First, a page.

During the December work session, Savannah mayor Jackson told Freier she felt caught “between a rock and a hard place” over the series of expensive projects facing the city and a pledge to hold down property taxes.

“Nobody is saying we want to lose baseball here,” Jackson said. “What my fear right now is – everyone is pulling us to do this, that and the other ... (and) our funds are so limited, and we have many commitments.”

Mayor pro tem Johnson said at the meeting that he was undecided.

“To me, it’s going to be a very delicate mathematical process,” Johnson said. He prefers a stadium that would attract visitors to concerts, civic and other events because, “I’m not totally convinced that Savannah is a baseball city.”

Columbians wonder whether the city would support the powerhouse Gamecock baseball team and a minor-league team. Freier asserts the teams and the stadiums would serve different audiences.

Thomas asked the most pointed questions of Freier during the Savannah meeting.

“What’s insulating our taxpayers from suffering a loss on this once it’s built?” the alderman said. “Can you guarantee us that we’ll have a baseball team in the (new) stadium for 30 years?”

“Absolutely,” Freier responded, as he has to that question in Columbia. He cited Major League Baseball rules that would commit the league to finding a new team owner if a current one leaves or goes bankrupt.

“You’re not even relying on my financial solvency,” Freier told Thomas. “You have the full faith and credit of baseball behind you.”

In his interview with The State Friday, Freier said Columbia is about four months ahead of Savannah in the process of approving a stadium. He wants a Capital City team to start play in April 2015, when the minor-league season begins. The earliest he could field a team in a new Savannah stadium would be a year later, Freier said.

Hardball Capital would be willing to invest as much as about $6 million up front to construct a Columbia stadium, but that would result in smaller annual payments to pay off the rest. Alternatively, the city could chose to accept less up-front money and receive bigger annual payments, he said.

Freier would not provide specific numbers but said, “We are open to re-jiggering those things.”

He favors at 50-50 split with Columbia over the 30-year life of a ballpark. That would include construction costs, operating expenses, maintenance and on-going upgrades to keep the stadium a destination for baseball fans and others attracted to a range of events held there.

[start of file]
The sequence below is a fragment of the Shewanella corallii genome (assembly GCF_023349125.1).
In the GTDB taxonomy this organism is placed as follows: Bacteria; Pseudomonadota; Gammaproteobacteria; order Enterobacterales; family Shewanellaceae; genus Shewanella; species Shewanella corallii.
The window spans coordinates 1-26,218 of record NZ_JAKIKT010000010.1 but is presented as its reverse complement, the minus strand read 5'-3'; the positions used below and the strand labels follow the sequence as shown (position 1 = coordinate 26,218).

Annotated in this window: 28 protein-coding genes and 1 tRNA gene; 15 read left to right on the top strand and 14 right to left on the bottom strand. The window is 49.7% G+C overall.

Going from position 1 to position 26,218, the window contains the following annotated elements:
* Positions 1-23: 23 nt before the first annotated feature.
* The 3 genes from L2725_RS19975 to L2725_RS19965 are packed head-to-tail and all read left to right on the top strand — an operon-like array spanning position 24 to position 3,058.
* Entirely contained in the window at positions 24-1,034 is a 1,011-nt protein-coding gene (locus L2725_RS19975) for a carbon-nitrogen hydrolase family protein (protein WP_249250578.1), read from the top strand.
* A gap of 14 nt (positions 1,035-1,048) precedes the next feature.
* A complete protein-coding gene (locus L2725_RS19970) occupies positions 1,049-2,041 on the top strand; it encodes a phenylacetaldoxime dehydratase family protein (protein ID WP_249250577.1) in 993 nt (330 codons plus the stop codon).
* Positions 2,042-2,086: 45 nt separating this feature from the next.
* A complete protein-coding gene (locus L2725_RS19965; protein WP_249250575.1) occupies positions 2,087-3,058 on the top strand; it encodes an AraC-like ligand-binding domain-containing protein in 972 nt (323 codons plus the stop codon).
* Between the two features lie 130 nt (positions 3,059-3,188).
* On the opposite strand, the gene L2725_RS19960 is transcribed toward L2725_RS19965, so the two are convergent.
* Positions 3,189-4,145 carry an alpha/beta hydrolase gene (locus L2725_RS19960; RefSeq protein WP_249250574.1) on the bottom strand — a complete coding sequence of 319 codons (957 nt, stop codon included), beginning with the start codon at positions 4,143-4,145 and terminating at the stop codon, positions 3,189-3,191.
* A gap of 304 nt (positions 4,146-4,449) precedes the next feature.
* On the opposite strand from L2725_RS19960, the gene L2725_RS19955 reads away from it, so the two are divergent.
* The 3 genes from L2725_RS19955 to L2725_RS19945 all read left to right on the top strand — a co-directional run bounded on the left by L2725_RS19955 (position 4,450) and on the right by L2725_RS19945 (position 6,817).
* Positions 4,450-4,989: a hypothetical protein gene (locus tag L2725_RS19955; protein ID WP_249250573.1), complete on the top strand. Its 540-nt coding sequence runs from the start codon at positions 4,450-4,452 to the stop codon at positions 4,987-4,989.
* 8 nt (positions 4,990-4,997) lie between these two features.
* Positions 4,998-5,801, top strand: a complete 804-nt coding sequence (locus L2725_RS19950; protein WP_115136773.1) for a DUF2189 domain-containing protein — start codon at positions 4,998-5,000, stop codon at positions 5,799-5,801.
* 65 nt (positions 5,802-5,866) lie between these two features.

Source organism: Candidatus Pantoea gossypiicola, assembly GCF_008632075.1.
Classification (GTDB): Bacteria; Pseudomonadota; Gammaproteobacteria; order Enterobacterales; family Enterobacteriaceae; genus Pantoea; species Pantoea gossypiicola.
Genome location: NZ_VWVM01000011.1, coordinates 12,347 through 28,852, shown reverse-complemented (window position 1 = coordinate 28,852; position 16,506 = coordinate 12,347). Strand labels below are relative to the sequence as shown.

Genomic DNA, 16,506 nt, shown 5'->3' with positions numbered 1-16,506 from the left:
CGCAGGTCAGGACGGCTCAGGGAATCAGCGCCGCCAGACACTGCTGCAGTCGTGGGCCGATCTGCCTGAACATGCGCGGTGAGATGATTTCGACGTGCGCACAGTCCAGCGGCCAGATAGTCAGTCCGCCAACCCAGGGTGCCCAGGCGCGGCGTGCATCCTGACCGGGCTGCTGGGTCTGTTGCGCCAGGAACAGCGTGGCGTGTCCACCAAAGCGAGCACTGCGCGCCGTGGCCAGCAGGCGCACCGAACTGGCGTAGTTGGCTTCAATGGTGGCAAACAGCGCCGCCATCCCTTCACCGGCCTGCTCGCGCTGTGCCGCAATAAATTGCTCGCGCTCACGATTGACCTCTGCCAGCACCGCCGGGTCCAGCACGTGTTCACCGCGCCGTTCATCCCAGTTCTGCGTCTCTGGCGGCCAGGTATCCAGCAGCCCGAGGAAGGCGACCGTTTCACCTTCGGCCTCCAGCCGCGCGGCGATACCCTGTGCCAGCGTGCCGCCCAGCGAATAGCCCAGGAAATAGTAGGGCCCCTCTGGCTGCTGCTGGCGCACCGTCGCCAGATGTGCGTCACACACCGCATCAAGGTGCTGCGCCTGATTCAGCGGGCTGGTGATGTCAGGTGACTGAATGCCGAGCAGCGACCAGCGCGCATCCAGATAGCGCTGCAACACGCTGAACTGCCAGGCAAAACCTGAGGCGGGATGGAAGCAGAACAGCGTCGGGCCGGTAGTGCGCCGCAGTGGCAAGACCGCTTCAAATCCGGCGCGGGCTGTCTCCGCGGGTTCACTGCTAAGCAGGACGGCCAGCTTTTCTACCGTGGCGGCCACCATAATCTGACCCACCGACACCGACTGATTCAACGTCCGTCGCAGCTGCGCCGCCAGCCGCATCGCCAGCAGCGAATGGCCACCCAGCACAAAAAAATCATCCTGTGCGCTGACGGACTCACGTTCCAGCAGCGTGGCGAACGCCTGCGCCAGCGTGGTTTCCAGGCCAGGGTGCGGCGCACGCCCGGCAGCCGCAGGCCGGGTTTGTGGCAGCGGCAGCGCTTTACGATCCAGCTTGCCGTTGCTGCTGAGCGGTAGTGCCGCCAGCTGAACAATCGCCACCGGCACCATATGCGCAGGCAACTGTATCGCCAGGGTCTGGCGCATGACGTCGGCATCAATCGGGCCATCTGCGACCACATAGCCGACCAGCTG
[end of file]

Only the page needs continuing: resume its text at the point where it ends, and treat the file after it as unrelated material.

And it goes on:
“We can get to the point where we are paying 50 percent, or a little bit better, every single year,” he said.

Columbia Mayor Steve Benjamin, council’s chief advocate of a city-owned ballpark, has said he’s pushing for a 60-40 split, with the majority being private money.

Freier said cities generally prefer regular, fixed annual payments from owners rather than relying on attendance that can be affected by weather and other influences.

Columbia’s feasibility study showed that, nationally, minor-league parks constructed since 1996 like the one being considered here were financed with 83 percent public money and 17 percent private.

Hardball bringing clients to Columbia

Freier argues that he and the city would make more money if a park is located where new businesses can count on a heavy customer base. He contends the stadium would attract 500,000 visitors annually as it does in For Wayne.

He said he has been approached by at least three out-of-state development companies interested in building in the Bull Street neighborhood if a stadium is constructed. He would not identify any of them, but said one has experience building around baseball stadiums.

“The folks that have reached out to me are people who have more experience in hotels, office and multi-family development,” Freier said. This would be a second hotel, not the one Bull Street master developer Bob Hughes said a client wants to build in and around the historic Babcock Building.

Some local developers also have expressed interest, but they are holding back until the stadium issue is settled, Freier said. “A lot of these people are interested in seeing how baseball plays out.”

As in Savannah, residents here have asked whether Columbia might be risking too much on the hope that companies and homeowners would flock to the 165-acre state mental health agency property Hughes has optioned to buy.

“It may take four to five years to get into the black,” Freier said, citing his experience in Fort Wayne, where the 8,800-seat ballpark attracted millions of dollars in new development. “Bull Street? It could happen sooner because of projects that are near ready. Hopefully, you’ll hear more about that soon from Bob Hughes.”

The Greenville developer has yet to announce a project for the site nearly seven months after pushing City Council to sign a contract giving him exclusive rights over what would be the single biggest private development in Columbia history.

Reach LeBlanc at (803) 771-8664.